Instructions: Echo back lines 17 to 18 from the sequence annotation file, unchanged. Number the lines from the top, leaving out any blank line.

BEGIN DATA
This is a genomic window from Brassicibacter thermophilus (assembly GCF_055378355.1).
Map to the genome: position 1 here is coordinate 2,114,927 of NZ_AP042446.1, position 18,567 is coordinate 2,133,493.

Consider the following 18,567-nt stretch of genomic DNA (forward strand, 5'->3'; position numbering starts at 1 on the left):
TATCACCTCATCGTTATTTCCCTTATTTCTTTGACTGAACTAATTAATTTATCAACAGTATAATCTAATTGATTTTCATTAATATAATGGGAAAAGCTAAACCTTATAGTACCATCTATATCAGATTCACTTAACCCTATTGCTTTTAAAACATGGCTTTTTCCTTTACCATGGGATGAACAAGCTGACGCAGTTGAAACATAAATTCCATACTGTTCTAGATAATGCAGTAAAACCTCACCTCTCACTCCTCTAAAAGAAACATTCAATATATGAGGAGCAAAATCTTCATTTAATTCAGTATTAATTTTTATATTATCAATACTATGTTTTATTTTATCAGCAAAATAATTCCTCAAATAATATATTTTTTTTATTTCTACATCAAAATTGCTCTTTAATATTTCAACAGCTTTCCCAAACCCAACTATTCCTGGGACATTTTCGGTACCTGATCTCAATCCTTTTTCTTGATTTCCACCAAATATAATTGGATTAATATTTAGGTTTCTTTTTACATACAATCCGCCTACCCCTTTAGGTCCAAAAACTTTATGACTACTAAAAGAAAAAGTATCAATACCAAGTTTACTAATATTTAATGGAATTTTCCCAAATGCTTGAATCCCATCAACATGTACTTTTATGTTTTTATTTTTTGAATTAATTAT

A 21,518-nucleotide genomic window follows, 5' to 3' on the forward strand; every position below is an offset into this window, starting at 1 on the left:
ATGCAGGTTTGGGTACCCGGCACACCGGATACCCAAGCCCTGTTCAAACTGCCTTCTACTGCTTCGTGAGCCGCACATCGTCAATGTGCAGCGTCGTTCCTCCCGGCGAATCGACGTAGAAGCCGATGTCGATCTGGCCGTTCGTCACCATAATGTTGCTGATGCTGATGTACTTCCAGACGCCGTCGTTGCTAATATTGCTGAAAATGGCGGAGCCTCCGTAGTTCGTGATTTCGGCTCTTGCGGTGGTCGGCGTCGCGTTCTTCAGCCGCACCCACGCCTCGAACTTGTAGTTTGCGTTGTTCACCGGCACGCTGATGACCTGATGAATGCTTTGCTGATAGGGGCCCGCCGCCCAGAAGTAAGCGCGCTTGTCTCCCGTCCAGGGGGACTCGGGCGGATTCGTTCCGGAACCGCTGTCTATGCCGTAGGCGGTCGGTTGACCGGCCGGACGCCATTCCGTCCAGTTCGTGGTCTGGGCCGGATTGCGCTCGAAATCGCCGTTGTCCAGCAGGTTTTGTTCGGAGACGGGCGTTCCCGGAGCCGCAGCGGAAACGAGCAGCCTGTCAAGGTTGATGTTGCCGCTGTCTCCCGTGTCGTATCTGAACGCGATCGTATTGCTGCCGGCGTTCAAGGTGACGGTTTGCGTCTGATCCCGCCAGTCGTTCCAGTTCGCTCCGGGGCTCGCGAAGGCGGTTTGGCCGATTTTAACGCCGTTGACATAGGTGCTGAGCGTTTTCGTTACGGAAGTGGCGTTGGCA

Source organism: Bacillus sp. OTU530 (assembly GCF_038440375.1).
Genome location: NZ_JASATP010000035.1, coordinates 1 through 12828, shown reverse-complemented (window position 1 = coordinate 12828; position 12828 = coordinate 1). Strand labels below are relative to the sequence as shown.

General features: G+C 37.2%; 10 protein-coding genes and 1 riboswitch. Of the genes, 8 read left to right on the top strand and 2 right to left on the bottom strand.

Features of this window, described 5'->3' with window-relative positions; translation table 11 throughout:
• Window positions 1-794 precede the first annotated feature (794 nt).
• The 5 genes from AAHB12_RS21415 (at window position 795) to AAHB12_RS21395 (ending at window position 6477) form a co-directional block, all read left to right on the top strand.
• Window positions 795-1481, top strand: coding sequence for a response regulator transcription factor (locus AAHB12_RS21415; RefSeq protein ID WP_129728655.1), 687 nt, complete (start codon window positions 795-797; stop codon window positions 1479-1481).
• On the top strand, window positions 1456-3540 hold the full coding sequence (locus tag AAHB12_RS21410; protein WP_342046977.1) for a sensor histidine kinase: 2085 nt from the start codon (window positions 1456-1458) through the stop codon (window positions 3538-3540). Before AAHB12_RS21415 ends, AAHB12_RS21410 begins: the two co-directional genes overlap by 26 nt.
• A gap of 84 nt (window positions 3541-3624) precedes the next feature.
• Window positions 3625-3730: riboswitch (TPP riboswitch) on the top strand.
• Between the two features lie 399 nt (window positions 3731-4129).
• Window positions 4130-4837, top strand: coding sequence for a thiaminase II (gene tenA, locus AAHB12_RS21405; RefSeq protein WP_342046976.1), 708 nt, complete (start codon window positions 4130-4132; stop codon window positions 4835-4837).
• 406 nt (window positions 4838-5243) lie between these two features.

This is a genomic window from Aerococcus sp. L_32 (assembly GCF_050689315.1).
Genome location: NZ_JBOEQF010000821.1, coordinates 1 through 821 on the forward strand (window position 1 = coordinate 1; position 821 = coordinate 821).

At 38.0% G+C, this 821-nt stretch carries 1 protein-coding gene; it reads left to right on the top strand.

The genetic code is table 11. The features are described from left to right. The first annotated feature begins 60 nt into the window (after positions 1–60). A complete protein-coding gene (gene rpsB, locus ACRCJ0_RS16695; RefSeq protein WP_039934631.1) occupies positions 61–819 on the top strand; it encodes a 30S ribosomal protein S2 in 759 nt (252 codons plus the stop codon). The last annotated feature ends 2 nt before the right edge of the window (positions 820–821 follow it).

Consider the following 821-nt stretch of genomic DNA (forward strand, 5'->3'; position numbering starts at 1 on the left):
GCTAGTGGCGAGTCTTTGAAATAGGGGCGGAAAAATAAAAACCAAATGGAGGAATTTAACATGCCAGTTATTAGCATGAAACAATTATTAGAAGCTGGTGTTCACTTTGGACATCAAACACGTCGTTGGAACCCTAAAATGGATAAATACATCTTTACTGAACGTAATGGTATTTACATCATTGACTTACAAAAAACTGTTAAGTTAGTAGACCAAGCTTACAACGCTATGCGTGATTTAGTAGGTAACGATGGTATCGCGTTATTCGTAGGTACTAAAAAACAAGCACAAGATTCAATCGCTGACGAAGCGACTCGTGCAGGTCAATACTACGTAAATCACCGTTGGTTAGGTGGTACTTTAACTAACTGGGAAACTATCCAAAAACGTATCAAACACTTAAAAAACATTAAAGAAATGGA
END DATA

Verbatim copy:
• Between the two features lie 399 nt (window positions 3731-4129).
• Window positions 4130-4837, top strand: coding sequence for a thiaminase II (gene tenA, locus AAHB12_RS21405; RefSeq protein WP_342046976.1), 708 nt, complete (start codon window positions 4130-4132; stop codon window positions 4835-4837).